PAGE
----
Papa's Auto Opinion

          Recently a friend's dichotomy regarding her car purchase stirred thoughts from mental-compost-heap depths to my mind's surface, my keyboard, my screen — now it's on your screen ... in your mind.  This electronic artifice of passing along thoughts, replaces the decades-old verbal guidance my grandfather gave me.  Papa's wisdom is as vital today as it was when I was first-car shopping (only the dollar amounts are somewhat more than quadrupled).
          "Kiddo, there are four things everyone must keep in mind when owning and operating an automobile."  He used longer words rather than some of their available shorter equivalents and his voice carried decades of unfiltered Lucky Strikes in it's timbre.
          "Most important is maintenance and operating costs, which includes gasoline, oil, replacement rubber and repairs when the goddamn thing breaks down."  He said the word goddamn without emphasis.  Just another descriptor.  As if he was really saying, 'when the rusty-metal thing breaks down'.
          "And the insurance premiums, which for someone your age is gonna be a kick-in-the-nuts unless you can convince your parents to include you on their policy."
          He never called either of them by name, leastways never that I recall.  Only pronouns seemed to exist in his dialogue.  He even called his own wife the same thing everyone called her, Nana.  I never noticed it until thinking about him after he died.  When I asked her about it, Nana said, "Of course he called people by their names.  You're mistaken.  You were young, Sonny."  Yeah.  Sonny.  The pronoun used by both of them for Uncle Milt, their son.  But I'm the mistaken one.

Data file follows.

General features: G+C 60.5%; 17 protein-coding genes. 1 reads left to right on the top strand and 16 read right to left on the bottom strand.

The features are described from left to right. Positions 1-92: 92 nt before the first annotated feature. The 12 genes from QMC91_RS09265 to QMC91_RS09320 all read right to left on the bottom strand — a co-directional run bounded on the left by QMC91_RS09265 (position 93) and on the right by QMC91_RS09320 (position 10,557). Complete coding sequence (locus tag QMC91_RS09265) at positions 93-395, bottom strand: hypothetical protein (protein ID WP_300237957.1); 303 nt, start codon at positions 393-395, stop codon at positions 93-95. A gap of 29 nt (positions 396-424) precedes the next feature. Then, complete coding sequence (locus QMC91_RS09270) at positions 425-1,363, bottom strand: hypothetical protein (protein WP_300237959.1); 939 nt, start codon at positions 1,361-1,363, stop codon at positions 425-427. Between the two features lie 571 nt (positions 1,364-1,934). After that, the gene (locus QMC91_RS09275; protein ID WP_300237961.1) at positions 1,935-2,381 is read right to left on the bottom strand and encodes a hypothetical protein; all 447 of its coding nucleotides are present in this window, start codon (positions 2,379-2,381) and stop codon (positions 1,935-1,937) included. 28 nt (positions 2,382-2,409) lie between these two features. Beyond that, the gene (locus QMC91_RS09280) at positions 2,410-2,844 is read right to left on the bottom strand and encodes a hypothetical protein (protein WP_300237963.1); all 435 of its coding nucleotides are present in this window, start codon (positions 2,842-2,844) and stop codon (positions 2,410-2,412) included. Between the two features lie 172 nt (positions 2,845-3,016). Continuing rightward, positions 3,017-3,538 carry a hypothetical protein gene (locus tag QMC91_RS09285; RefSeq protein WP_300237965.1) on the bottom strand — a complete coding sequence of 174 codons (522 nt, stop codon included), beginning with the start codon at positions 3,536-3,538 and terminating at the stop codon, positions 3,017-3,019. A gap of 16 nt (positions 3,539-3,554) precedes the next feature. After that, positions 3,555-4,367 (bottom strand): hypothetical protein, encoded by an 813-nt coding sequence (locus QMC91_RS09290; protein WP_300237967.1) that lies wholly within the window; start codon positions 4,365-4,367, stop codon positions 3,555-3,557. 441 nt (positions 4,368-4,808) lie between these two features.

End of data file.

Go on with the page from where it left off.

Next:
"And then, of course, there are the annual registration and license plate costs.  And in this state there is an excise tax, as well as a fee for getting an inspection sticker."  He raised his voice a little at this point.  He didn't seem to be at all pleased with government-directed costs.
          "The very last thing to consider is the payment price. When I say price, do not get confused and think I mean the amount listed on the sticker unless you are paying cash on the barrelhead — and even I'm not walking around with seven grand in my pocket.  Price means: the amortization of the interest and the principal amount you borrow, all wrapped together into a monthly payment.  All the money you pay the bank, over the years you pay, is the price tag on your automobile.  The ONLY price tag."
          When I asked for his advice in selecting an affordable car, he responded with questions about my income and current expenses, did some calculations and said, "You can afford to spend about two-hundred a month on an automobile, give or take a few dollars."
          I immediately forgot almost everything he told me.  My mind clicked through current interest rates and how much I could borrow to keep my payments around two hundred.  Maybe he suspected what I was thinking, but his laugh-lines didn't show it.  Instead, he asked, "How many miles a week do you think you'll drive?"  I said, "To and from college a couple weekends a month, to the movies once in a while, in the summer I'd drive to work and around town; maybe a hundred miles a week or so?"
          Then he did some murmuring and thinking out loud for a long minute.  It sounded like, "...rate at that...per gallon...a year...seventy cents...every three...maybe quarterly..."  Then he looked at me and said, "You might be able to afford a $1,300 car as long as it gets over twenty miles to the gallon."